The Science Museum holds the national collections in science, technology, industry and medicine. The huge size and range of the collections is best illustrated by the Museum’s flagship Making the Modern World gallery on the ground floor, where Stephenson’s Rocket locomotive, Crick and Watson’s DNA model and the Apollo 10 command module (on loan from the Smithsonian) are amongst the parade of ‘icons’ in the central aisle. For a more rewarding gallery visit, veer off the beaten track and browse the hundreds of objects in the gallery’s side aisles, which cover historical series and technology in everyday life.
Most visitors to the Museum, unsure where to start in such a large building, tend to congregate on the ground floor. It’s easy to spend an entire visit here, taking in the Energy Hall’s steam engines and James Watt’s workshop, and the Exploring Space gallery, featuring Britain’s Black Arrow launcher and a sample of moon rock. But there is much more to be found on the quieter upper floors. Amongst the hundreds of timepieces in Measuring Time (first floor) are fragments of a Byzantine sundial-calendar – the second-oldest surviving gearing known after the Antikythera Mechanism – and the Wells Cathedral Clock, still running after more than 600 years. On the second floor, History of Computing boasts part of Charles Babbage’s brain alongside the Museum’s reconstruction of his Difference Engine No. 2. On the third floor, highlights of the Flight gallery include Amy Johnson’s Jason 1 Gypsy Moth and Alcock and Brown’s Vickers Vimy, while Science in the 18th Century showcases King George III’s magnificent collection of scientific instruments and demonstration apparatus, next door to today’s scientific demonstrations in the ever-popular Launchpad. The fourth and fifth floors are dedicated to the Wellcome Museum of the History of Medicine and contain thousands of objects. (Note: the Wellcome Collection now has its own premises on Euston Road, but the collection remains in the care of the Science Museum by long-standing loan. It is so large and varied that there are more than enough objects to display at both venues).
It has often been said that the Science Museum serves a second function, as a museum of museology. Display styles span a range of museological trends, from the 1950s dioramas in the Agriculture gallery (first floor) via the 1980s tableaux of Glimpses of Medical History (fourth floor), to the recently-updated exhibitions on contemporary science in the Wellcome Wing, featuring extensive new media interpretation of genetics, climate change and the latest science news. The Museum is embarking on a new masterplan to redevelop the whole South Kensington site, so catch the older galleries while you still can. While the masterplan is being developed, permanent displays of the physical sciences are rather sparse, with those collections largely moved to storage. They can be viewed by appointment.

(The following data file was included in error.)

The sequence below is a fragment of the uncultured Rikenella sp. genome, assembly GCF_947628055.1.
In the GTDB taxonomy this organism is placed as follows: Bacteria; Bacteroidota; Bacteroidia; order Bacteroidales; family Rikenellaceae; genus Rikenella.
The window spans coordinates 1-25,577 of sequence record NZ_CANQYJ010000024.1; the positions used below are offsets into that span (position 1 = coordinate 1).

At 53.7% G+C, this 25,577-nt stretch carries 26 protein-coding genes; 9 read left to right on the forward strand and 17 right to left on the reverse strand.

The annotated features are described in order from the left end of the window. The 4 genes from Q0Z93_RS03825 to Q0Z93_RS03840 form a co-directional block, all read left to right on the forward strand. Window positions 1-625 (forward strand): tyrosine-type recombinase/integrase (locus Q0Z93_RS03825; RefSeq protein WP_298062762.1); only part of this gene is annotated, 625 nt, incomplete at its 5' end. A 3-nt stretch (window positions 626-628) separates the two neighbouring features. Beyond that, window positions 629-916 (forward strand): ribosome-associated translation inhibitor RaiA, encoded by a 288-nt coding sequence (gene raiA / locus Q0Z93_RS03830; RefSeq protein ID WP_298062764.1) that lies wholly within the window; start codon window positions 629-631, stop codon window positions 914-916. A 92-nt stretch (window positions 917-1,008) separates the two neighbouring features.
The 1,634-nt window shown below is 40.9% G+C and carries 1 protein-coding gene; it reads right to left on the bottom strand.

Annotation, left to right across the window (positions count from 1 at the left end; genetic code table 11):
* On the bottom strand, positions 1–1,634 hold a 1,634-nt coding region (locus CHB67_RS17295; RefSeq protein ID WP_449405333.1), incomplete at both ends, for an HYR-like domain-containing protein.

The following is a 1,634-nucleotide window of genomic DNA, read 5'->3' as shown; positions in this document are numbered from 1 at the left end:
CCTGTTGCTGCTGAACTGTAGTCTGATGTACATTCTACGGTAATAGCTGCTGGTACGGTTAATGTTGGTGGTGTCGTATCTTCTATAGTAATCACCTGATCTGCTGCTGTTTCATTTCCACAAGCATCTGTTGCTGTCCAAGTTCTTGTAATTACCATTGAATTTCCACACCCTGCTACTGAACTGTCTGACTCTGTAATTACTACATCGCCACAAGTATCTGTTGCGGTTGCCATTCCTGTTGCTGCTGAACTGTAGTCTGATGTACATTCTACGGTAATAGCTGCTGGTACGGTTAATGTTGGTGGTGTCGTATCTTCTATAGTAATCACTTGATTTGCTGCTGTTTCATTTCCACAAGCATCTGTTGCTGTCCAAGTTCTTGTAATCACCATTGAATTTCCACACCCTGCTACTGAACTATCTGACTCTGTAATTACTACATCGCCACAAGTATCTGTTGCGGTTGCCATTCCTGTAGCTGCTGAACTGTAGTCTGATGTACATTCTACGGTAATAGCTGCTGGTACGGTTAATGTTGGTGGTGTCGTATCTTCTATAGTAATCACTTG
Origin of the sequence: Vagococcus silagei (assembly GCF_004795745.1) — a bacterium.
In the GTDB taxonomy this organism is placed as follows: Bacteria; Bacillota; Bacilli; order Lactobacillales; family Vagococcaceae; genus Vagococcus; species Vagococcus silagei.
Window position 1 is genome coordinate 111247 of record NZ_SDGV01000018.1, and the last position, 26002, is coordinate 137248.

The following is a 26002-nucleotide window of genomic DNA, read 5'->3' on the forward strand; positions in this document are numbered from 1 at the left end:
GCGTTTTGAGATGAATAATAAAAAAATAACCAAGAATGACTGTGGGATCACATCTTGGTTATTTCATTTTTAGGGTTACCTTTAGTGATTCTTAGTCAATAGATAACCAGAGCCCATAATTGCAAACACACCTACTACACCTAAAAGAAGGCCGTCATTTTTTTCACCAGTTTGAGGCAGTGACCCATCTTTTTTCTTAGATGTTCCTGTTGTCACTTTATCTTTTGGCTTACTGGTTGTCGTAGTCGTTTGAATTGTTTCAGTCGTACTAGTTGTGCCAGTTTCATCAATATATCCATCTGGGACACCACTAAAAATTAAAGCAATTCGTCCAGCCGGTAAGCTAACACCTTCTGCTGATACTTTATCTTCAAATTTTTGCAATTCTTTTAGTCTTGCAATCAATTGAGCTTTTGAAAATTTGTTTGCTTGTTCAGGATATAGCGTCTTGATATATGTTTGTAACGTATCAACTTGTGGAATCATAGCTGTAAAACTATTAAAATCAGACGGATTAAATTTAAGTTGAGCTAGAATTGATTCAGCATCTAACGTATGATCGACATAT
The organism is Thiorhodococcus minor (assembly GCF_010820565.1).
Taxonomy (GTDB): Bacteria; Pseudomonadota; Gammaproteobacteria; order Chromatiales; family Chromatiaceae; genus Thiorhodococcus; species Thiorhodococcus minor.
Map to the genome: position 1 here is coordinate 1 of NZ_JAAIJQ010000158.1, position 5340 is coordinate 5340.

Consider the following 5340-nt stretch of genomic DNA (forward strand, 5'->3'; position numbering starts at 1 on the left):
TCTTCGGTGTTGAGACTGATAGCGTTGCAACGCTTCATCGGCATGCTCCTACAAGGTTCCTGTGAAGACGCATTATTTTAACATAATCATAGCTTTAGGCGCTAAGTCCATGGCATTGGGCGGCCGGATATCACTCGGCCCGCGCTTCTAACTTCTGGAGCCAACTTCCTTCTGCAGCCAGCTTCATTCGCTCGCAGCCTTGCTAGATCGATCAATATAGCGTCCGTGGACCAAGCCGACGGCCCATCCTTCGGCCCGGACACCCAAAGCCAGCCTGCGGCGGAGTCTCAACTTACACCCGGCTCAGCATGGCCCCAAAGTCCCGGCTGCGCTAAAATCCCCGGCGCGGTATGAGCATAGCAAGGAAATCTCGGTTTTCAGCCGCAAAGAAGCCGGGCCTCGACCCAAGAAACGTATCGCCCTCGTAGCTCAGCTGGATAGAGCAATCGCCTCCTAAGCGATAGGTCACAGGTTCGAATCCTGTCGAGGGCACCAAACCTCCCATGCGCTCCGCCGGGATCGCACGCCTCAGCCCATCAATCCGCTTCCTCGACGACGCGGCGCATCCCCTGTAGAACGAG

As with most large national museums, fewer than 10% of the Museum’s collections are on display at any given time, and the reserve collections are displayed in turn via a series of special exhibitions. As of 2012 these include exhibitions on Alan Turing (entrance hall mezzanine), alchemy (second floor), and astronomy (first floor). A series of interventions throughout the Museum re-examines the displays through the lens of climate change, and a regular programme of contemporary art exhibitions and events provide alternative takes on the themes explored by the main collections.
Peter J.T. Morris (ed.), Science for the Nation: Perspectives on the History of the Science Museum, Palgrave Macmillan, 2010.
Main museum website: www.sciencemuseum.org.uk
Making the Modern World: www.makingthemodernworld.org.uk
Wellcome medical collections: www.sciencemuseum.org.uk/broughttolife.aspx
Online collections database (the whole Science Museum Group): http://collectionsonline.nmsi.ac.uk